Some of the songs on that album go back as far as 2015. I think one of the first tracks we wrote was “Hold This Coupon,” and I think we wrote that in, like, 2015.
Even though there was that space between releases, you guys were touring constantly. So do you guys prefer to tour and play shows rather than make albums?
I feel like I find myself having this conversation with other people while we’re on the road. I feel like the general consensus is that being in a band kind of sucks, but it’s also, like, the best thing in the world. The process of actually organizing everything and just getting everything done is pretty terrible. And working around release schedules and all of that, and just trying to promote your band and stuff. All of that is not too fun. But once you get to tour, all of that is worth it. We love writing music together, we love making music. . .I probably prefer touring over the whole writing/recording process but there’s a trade-off. You’ve gotta have something to put out if you’re gonna be touring, usually.
What do you like most about touring?
I guess not having to work. Just being on the road and being more or less self-sustaining. We’re all super conscious of the money we spend while we’re on tour and stuff. We have a budget and we kind of stick to it, and try to undercut that budget as much as we can. The feeling of being out on the road—I feel like everyday life doesn’t have a lot of adventure to it, for the most part. You get it on the weekends when you can. But being on the road is just kind of an adventure every day and you never know what you’re going to get into. And being out there with your friends and trying to survive, you know [laughs].
Obviously this would suck, but I feel like I’ve always had this mentality that if there was some sort of apocalyptic event and everyone was just put into survival mode, that would be a lot more interesting than the everyday grind. . .we’re out here preparing.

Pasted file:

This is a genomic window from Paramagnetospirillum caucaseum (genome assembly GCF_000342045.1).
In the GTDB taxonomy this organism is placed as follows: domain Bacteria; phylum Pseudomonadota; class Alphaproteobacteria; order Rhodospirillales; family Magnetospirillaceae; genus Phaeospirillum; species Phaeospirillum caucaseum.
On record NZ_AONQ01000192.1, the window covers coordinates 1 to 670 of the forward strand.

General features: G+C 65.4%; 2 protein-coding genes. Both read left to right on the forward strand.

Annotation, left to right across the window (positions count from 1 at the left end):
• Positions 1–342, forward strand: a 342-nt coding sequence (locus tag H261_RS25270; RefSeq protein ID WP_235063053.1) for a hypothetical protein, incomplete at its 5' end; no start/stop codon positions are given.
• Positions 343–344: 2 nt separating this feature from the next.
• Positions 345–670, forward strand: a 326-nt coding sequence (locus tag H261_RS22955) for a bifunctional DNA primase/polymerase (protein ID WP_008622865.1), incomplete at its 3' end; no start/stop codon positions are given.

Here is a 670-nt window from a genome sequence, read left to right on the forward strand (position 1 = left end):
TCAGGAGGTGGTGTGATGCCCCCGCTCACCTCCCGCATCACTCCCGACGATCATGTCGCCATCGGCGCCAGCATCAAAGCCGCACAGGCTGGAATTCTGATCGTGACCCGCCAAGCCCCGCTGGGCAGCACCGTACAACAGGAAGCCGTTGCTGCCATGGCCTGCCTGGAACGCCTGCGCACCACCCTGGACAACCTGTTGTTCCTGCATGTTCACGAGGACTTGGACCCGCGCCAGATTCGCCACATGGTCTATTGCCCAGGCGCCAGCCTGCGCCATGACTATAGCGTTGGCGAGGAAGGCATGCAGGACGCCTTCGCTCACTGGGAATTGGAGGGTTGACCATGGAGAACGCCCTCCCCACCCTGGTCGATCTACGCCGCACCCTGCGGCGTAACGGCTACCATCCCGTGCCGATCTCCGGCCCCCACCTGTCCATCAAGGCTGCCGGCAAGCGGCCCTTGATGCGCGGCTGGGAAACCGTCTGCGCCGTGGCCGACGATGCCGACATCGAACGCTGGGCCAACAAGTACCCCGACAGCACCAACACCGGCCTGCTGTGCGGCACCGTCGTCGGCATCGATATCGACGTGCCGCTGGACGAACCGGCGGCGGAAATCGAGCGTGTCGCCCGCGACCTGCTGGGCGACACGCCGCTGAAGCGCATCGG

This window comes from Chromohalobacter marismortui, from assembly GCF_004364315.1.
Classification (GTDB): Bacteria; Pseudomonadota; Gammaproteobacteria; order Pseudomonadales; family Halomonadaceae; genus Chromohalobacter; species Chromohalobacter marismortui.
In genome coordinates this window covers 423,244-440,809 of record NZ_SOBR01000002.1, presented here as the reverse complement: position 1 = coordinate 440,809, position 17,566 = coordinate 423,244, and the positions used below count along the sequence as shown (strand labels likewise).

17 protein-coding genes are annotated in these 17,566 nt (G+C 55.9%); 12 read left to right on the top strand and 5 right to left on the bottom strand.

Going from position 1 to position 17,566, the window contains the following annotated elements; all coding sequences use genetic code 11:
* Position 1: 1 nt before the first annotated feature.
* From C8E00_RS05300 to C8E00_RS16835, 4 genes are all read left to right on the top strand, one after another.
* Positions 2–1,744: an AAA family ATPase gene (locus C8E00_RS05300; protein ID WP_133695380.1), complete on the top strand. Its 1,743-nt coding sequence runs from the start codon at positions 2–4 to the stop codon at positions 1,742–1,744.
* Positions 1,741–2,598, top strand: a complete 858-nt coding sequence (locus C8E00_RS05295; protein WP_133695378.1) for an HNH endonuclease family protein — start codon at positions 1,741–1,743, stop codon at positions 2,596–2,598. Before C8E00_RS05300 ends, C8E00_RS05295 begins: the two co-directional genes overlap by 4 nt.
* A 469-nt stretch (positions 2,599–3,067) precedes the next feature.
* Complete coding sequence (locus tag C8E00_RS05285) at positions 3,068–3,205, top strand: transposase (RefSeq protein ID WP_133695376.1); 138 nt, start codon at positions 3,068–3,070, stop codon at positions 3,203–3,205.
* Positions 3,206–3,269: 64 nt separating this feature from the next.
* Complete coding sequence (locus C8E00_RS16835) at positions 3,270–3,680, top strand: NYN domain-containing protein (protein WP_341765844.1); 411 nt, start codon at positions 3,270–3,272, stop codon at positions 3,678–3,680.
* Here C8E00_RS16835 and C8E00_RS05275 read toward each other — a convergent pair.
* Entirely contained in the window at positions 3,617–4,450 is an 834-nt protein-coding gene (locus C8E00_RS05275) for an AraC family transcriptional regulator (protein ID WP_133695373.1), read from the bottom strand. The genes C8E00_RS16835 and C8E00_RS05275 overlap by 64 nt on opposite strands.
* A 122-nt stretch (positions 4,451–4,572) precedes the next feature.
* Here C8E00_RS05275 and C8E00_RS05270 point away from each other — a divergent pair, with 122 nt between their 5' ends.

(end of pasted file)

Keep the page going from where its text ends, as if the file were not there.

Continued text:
Do you have any tips or tricks for other bands who tour? You guys say you undercut the budget, so what corners do you cut that allow you guys to live super frugally?
Whenever we tour we try to do something somewhat substantial. It all depends on what you like. A lot of bands are like, “yeah I gotta go into town and find the best place to eat” and stuff like that. And honestly, I think that’s a big part of the experience for a lot of people. For us, I guess we don’t care as much about that. So we roll into town and we’re like, “where’s the closest Dollar Tree?” So we can go buy some canned chicken salad and weird stuff that’s probably gonna kill us eventually.
I feel like maybe what a lot of bands might not take advantage of, is when we’re at home we all work shit jobs for the most part. So we’re not getting paid a lot, but what we are able to get because we have shit jobs is food stamps. That goes a long way, especially when you’re shopping at the Dollar Tree. And then we also tour in a minivan, which isn’t practical for a lot of bands, but it works for us and it probably saves us a bunch of money on gas.
Are there any places you’ve played where the turnout completely exceeded your expectations? Like fans in unexpected spots?
I feel like this is the first tour we’ve ever been on where people have come out to see us who weren’t just our friends. And by that I literally mean, like, we’ve played maybe five shows where two or three kids maybe knew our music. But that’s kind of like a crazy feeling still, because we’ve done a lot of touring and the only people who have ever known us are people that, like, booked the show, or the person that let us stay at their house last time. But this time, in Portland we had four or five people who knew our music that we’ve never met before in our life. Just the fact that anyone knows any of our music is just wild at this point. I’m very appreciative of that.
I guess some bands would be discouraged by touring for years without having a super big following immediately. And it obviously feels amazing to have some of that now, but did you see that as an encouraging thing or a discouraging thing to be playing to a room full of people you don’t know?